For the artist, the wave is meant to convey her own relationship to overwhelming memories; it is 4 meters wide and stands at 3 meters tall, forcing viewers to be encased completely within its depths. The piece seems to swell with cascading blond hair, forever caught at the terrifying moment before its breaking. Adding to its realism, Thas chose to exhibit it on the beach as part of 2014’s Sculpture by the Sea amidst the sounds and smells of real waves.
The barbies in the piece, wild hair tangled and stripped of their clothing, do indeed seem ominous, but they are also startlingly sympathetic. They are second-hand toys, once loved but eventually discarded. They have endured a sort of violence, having been scarred by knives and bite marks. Each one has a poignant narrative all her own; one doll simply bears the words “please love me” on her chest. The plastic toys, symbolic of the scores of children who once owned them, are somehow lonesome now, robbed of childhood’s affections. Their demanding presence is urgent and desperate, their blue eyed faces pressing us to remember both the magical and painful bits of our youths. (via Design Boom)
Taking her football player series and combining it with a product usually reserved for the masses, artist Asja Jung has found a clever, new way to market her work. She has created a limited 40 edition set of calendars featuring tightly drawn renditions of NFL players. Admittedly not a big football fan, Jung first became intrigued with these brutal ballerinas when she patroned a local sports bar in her Queens, NY neighborhood. Images in the following day’s papers of Mark Sanchez, Eli Manning and Geno Smith grabbed her attention and she started incorporating the stills into her narrative. Another series which she had been working on just prior to finding the players, entitled “Neighbors”, placed subjects in an elaborately detailed background similar to a dense, tropical forest. Her thoughtful rendering produced a positive/negative space offset by vibrant color. The figures in these, which have included chimpanzees and reptiles, acted as buffer points to highly imaginative designs. Jung proceeded to use the same aesthetic in staging her football drawings. The dramatic nature of sport provided a rich source of information and the players soon replaced the creatures in “Neighbors”. To arrive at a final draft, dozens of studies were made, showing countless variations of mid-air tackles, high catches, scrimmages and close up personals. The finished drawings feature a nice balance between unique draftsmanship and mainstream accessibility. To date, pieces have been shown in the VIP section of Jets Stadium, and The National Art Museum of Sport.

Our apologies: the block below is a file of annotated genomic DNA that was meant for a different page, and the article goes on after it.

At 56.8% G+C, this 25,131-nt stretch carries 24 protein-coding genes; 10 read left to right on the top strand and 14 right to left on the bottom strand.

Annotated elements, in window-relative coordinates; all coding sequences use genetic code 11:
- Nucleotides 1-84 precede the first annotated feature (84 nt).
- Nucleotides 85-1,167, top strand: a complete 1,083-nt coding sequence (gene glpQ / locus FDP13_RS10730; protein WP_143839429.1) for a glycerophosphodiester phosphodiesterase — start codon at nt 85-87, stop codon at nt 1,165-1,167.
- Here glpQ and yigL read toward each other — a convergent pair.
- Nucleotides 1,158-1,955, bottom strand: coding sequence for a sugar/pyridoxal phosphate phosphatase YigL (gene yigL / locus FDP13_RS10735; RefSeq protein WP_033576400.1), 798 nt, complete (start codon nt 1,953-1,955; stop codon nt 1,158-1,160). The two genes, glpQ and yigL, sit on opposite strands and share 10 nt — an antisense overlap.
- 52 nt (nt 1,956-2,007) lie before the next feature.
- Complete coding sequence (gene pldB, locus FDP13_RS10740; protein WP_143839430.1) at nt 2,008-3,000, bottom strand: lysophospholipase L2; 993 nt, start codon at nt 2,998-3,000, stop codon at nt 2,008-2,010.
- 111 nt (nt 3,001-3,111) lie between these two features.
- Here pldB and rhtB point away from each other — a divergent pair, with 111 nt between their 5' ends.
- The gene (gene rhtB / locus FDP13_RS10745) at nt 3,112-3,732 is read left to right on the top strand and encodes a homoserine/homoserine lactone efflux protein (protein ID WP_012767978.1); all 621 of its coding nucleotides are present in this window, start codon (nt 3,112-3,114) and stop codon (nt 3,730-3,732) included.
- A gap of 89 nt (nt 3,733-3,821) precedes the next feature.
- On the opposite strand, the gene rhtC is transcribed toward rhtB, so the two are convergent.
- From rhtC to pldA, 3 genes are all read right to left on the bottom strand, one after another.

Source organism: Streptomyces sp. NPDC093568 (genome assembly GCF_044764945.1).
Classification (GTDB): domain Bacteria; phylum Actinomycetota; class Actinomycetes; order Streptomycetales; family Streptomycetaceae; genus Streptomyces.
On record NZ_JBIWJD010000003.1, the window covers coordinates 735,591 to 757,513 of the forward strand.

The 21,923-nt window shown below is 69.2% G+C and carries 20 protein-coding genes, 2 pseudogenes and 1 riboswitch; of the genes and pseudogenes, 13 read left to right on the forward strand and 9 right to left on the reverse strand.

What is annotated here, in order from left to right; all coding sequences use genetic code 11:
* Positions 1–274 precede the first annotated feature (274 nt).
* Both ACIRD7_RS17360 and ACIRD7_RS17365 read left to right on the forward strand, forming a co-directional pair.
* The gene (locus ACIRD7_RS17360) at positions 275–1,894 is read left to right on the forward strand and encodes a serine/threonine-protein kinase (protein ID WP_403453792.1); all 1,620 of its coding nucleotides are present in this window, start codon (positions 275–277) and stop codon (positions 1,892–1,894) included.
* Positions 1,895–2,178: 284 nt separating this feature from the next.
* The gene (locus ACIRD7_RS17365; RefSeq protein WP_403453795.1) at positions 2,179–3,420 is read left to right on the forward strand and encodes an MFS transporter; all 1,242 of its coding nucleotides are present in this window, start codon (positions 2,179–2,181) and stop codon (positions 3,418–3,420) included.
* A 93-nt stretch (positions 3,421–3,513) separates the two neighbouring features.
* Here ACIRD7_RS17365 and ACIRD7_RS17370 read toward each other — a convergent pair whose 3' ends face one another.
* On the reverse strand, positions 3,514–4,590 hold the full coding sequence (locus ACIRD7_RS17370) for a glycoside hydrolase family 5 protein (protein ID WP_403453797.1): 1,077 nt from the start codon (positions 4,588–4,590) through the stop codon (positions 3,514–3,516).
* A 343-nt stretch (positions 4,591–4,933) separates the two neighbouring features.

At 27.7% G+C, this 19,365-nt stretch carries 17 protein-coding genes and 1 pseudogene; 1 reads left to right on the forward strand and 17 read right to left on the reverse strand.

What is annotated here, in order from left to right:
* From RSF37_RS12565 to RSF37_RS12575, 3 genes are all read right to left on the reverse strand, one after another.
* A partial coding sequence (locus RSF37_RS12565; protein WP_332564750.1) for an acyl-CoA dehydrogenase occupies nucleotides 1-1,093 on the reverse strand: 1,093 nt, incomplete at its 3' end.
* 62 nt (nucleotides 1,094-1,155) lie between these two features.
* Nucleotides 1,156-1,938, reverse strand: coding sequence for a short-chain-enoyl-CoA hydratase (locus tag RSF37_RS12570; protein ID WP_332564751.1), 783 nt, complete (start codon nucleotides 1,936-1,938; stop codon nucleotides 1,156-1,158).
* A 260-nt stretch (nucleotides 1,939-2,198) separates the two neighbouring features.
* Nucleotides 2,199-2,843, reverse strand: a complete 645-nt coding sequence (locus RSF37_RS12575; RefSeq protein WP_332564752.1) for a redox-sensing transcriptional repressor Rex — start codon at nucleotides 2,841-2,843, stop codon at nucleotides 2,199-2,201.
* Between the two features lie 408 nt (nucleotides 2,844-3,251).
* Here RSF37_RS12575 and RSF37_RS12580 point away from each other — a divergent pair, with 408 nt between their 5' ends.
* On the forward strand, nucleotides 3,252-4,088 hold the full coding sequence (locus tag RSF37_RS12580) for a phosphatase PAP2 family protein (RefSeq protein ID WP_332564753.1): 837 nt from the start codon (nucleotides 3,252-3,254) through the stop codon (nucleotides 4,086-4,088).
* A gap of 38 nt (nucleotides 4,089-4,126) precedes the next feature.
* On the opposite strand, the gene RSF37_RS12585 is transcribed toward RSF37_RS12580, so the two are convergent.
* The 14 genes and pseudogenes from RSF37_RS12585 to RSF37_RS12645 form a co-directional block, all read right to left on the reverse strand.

Greg Parma Smith’s paintings give me an uneasy feeling. The first time I came across his site I couldn’t tell if I loved or hated the work. The bizarre mime masks, snake-like textures, photo realist painting, retro 80’s faux brush splatters, and mundane subject matter make me scratch my head in confusion. Even his website is wacky with a woodgrain pallete floating behind his name. I’ve put off posting his work for several weeks but I’m giving the work my official thumbs up. This work is just too weird to simply be decorative paint slinging. What do you think?
Toronto based illustrator Jessica Fortner creates 3D scenes using a variety of materials, and photographs them to create a final illustration. Complete with their own story lines, her sculptures are at once repulsive and grotesque, charming and endearing, and are fabricated out of polymer clay (Super Sculpey).
Here’s the background behind The Gold Horned Hexapede Bear, pictured above:
“The Gold Horned Hexapede bear roams the Arctic in search of her long lost love. Hexa is the last of her kind, her breed having been killed off by man. Hexa is the giant of the arctic tundra. In her mouth see carries the man that killed her partner, half eaten and still alive. He stares out from the beast’s mouth motionless and starved.”